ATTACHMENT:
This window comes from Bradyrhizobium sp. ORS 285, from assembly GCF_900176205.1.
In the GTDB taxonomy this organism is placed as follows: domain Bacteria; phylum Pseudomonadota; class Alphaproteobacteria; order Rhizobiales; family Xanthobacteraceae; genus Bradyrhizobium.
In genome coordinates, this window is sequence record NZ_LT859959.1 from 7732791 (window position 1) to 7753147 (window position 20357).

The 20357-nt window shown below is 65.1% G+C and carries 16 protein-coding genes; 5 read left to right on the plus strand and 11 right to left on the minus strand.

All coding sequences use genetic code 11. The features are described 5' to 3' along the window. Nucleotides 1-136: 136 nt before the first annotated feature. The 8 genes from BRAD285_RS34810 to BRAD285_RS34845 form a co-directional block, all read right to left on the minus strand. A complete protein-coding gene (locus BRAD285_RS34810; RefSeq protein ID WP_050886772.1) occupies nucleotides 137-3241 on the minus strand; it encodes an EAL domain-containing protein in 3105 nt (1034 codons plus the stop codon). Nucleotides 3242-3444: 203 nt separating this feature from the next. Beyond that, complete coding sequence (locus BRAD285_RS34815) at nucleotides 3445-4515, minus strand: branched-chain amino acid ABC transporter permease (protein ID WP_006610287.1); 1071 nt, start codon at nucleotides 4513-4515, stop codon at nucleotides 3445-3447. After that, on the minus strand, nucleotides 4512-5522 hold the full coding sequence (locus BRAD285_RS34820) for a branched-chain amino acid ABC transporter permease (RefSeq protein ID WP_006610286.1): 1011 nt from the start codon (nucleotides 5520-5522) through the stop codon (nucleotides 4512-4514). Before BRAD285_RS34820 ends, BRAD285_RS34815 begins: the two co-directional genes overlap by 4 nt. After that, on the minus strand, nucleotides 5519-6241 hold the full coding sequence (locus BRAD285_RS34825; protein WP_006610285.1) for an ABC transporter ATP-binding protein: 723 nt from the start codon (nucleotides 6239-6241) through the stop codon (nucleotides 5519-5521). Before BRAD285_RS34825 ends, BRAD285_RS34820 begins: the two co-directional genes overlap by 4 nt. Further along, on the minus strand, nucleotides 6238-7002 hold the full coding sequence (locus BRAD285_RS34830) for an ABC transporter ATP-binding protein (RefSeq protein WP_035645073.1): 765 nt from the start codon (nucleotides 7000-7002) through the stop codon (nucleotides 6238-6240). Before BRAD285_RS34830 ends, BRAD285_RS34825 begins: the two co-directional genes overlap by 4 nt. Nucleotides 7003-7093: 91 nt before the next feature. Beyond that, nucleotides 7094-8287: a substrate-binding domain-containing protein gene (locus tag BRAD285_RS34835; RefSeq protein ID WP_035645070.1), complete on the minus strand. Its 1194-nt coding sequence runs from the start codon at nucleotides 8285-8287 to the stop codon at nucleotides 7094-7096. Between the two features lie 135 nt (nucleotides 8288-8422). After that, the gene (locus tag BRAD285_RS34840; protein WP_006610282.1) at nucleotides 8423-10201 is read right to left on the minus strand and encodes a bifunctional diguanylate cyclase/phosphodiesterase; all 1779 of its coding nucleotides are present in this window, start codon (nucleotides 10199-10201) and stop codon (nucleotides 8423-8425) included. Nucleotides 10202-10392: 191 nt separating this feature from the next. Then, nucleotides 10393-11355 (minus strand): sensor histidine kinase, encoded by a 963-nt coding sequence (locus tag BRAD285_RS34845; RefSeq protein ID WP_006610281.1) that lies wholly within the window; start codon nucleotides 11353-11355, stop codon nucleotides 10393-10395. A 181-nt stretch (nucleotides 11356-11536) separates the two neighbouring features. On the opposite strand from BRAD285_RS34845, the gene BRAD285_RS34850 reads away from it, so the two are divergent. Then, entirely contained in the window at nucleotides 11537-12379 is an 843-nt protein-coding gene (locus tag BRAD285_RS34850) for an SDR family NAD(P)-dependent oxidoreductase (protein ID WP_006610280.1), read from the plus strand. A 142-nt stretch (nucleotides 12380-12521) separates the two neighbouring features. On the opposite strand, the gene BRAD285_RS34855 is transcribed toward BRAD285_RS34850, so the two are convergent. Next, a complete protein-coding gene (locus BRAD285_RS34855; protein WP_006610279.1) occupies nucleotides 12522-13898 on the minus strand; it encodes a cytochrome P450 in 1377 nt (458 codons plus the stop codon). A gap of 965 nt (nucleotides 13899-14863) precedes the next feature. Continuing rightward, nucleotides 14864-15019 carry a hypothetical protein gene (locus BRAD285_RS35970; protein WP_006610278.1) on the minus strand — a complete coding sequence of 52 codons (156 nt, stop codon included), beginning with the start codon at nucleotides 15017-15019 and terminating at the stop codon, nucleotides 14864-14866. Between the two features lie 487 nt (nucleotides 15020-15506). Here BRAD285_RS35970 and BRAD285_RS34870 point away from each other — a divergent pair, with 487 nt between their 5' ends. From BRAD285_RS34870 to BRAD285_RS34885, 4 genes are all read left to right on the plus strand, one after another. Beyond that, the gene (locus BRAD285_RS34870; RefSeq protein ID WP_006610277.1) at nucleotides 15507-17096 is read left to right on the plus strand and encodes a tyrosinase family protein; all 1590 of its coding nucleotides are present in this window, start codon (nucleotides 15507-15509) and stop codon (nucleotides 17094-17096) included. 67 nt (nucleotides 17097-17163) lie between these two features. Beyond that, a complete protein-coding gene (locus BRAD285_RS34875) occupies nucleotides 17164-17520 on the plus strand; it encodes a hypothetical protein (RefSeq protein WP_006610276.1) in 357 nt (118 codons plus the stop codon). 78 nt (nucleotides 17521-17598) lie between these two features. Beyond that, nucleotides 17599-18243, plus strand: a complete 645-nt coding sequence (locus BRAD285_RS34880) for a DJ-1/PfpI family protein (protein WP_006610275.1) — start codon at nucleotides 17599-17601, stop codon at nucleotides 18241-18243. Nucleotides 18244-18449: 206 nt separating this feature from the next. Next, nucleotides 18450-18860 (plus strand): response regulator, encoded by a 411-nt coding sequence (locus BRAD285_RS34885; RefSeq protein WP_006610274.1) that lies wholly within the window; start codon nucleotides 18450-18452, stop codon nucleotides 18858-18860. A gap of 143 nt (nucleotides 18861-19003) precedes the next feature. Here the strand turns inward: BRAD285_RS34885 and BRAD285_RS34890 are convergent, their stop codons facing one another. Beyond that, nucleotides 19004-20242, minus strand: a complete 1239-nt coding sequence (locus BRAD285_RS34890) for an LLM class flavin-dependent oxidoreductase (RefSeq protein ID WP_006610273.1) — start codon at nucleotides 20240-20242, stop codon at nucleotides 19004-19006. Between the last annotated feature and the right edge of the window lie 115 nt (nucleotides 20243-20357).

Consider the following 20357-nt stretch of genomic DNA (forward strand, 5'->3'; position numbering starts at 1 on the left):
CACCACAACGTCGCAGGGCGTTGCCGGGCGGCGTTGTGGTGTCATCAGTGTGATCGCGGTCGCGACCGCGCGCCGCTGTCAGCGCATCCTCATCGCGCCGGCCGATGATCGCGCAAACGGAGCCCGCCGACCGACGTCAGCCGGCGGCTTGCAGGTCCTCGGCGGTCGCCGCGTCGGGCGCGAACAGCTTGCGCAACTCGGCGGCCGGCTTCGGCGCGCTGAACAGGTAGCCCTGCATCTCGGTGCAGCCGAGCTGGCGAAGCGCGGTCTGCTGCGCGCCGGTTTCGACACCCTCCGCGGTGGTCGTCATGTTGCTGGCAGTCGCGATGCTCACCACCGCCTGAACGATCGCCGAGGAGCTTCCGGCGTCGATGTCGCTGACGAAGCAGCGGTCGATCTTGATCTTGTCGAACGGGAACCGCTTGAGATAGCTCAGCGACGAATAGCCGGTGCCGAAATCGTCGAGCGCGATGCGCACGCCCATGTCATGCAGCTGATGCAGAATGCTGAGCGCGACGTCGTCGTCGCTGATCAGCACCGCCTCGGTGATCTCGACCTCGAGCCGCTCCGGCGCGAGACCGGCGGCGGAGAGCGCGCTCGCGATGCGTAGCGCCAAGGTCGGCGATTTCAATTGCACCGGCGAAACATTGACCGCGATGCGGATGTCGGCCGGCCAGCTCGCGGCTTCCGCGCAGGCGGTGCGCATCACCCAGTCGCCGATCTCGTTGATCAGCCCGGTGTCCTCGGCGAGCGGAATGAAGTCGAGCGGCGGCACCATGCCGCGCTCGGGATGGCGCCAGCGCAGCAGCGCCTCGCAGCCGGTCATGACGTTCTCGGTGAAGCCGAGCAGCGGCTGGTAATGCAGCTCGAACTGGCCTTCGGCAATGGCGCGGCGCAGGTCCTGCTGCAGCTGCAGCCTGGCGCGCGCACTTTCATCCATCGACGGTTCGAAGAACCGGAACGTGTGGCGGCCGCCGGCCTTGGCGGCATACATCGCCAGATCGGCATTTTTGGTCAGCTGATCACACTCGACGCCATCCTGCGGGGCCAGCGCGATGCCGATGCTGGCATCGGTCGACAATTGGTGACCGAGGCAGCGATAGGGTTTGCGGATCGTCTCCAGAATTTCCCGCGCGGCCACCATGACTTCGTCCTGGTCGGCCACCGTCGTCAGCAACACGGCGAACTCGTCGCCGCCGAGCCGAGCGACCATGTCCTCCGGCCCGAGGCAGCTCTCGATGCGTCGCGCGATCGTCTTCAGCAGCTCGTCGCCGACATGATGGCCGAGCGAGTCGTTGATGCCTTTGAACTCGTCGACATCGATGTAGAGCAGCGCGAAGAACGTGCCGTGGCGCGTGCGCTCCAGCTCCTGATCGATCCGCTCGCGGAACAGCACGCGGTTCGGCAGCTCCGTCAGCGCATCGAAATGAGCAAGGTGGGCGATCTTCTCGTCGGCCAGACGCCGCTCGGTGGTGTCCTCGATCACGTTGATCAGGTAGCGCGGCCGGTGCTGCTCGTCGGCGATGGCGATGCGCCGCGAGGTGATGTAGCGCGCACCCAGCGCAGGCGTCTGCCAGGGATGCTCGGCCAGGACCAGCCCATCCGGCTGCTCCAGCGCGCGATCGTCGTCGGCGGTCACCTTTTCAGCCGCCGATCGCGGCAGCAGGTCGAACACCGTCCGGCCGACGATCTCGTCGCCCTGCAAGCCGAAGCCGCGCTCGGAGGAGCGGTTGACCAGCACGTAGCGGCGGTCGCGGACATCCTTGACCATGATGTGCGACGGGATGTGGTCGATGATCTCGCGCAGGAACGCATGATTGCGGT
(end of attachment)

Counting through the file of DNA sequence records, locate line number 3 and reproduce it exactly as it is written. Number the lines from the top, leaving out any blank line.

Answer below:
In genome coordinates, this window is sequence record NZ_LT859959.1 from 7732791 (window position 1) to 7753147 (window position 20357).